Cigarmania II

In my other blog, the Diamondville Chronicles, I recently told the story of our band’s pre-turn of the century love affair with cigars. 

But this is my other blog, the one in which I spill the beans on non-tour-related events, so I now want to tell you the REST of the story, about when we came back from our first Australian tour, way back in 1976. 

While we were down under, we learned that we could buy Cuban cigars there. That was a big deal at the time, since they were embargoed from our country, and could only be brought home by sneaking them through customs, a hazardous and quite illegal task. 

I would never have done that sort of thing, because I’m not fond of danger. Actually, I suffer from PTSD, except in my case it’s PRE-traumatic stress disorder—I suffer from flashbacks of things that might happen eventually. 

When I got home, I hit the ground running—I had booked several days of recording sessions at A&M Studio A, on an album being produced by the great Chris Bond, a favorite producer of mine. The act was the not-yet-famous but promising duo of Daryl Hall and John Oates. 

I got more dressed up than was typical for a session day. Maybe it was because before I left for Australia, I’d done a bunch of work with Ben Benay, and Ben always was rather snappy dresser—at least, he wore a corduroy sport coat whenever he was in the studio. 

So I put on a coat I’d worn in Australia, a cool-looking number. There were great players on the dates, Scotty Edwards or Lee Sklar on bass, Ed Greene on drums…and Chris Bond, who had played guitar in their band,  guided Daryl and John to some of their best work. 

When I sat down at the piano, I put my hand in my jacket’s side pocket and discovered—OMG—there were two cigars in the pocket. Not just mere cigars, mind you, but two Romeo Y Julietas, two fine Cuban fancies. I had completely forgotten they were there when I'd packed. If I'd known, I would have been panicked going through customs.

We worked a while on the first couple of tunes, which didn’t have a lot for the piano to do, and my mind had time to drift back to my pocket. When it came time for our first break, I was ready. While we were recording, I  had noticed that Daryl Hall was off smoking a cigar someplace adjacent to the control room. I caught Daryl's eye, pulled out the two Cubans, held them in my hand, and said “Interested?”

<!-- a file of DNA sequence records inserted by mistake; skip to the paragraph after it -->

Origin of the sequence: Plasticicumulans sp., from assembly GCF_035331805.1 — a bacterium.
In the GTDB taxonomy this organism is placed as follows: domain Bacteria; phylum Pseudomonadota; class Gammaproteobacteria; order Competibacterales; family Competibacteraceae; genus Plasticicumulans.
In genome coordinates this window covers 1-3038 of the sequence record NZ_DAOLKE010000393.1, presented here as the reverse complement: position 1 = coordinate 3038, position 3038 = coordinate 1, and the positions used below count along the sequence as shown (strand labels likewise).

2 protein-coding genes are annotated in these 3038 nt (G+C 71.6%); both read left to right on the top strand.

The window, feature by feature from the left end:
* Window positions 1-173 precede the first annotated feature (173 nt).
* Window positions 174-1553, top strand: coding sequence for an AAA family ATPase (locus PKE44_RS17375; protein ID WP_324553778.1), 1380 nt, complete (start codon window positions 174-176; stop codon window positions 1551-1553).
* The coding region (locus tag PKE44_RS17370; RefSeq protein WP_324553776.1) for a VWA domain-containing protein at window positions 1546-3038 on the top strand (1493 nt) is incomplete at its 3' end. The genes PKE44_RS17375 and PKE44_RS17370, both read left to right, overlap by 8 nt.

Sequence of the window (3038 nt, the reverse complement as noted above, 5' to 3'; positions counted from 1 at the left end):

Daryl apparently knew a good cigar when he saw one, and motioned me into a separate empty studio, where we sat and smoked, with just a bit of chat. As we were finishing, he said, “You know, this next tune could use a little piano on it, maybe on the bridge. You want to try it?” 

Sure, I said, and we went back in to work on the next song, a peppy number with the title “Rich Girl.” On the chorus, I stuck in a couple of aggressive chords, which went over pretty well. Later, I realized how unlikely that whole scenario had been. If I had somehow set out to sneak Cuban contraband through customs to have them available a couple of days later, in order to stir up work for myself, that would have seemed really stupid. 

Rich Girl turned out to be a major hit record, and has been a long-lasting one. In those days, whenever you played on a hit, other people called you for sessions, believing that you had something to do with the last hit, and it kind of worked that way for me. One of my favorite studio pianists, Larry Knechtel, once told that for years every producer he worked for wanted him to do something like the intro for "Bridge Over Troubled Water," even if they were recording a polka.

That, by the way, was the only time I ever recorded with Hall and Oates. There was a nasty shakeup in their management, and Chris Bond was out and other, less sympathetic music biz types took over the controls. Lucky for me, since I couldn't afford Cuban cigars for a lot of sessions.

I thought Chris Bond was a certified genius—his rhythm track charts were very sweet and complete—I mean, he was notating very specific drum parts, and nobody did that. My own charts in those days were very NON specific. I remember writing out a page that had a clef sign at the top and the indication: “Guitars play something great.” 

I recently got a new use union check for “Rich Girl,” which was apparently sampled as part of the basic track for a successful hip hop recording. I don’t know its name, but that turn of events made me feel sort of au courant and of the moment, even if that moment took place 44 years ago.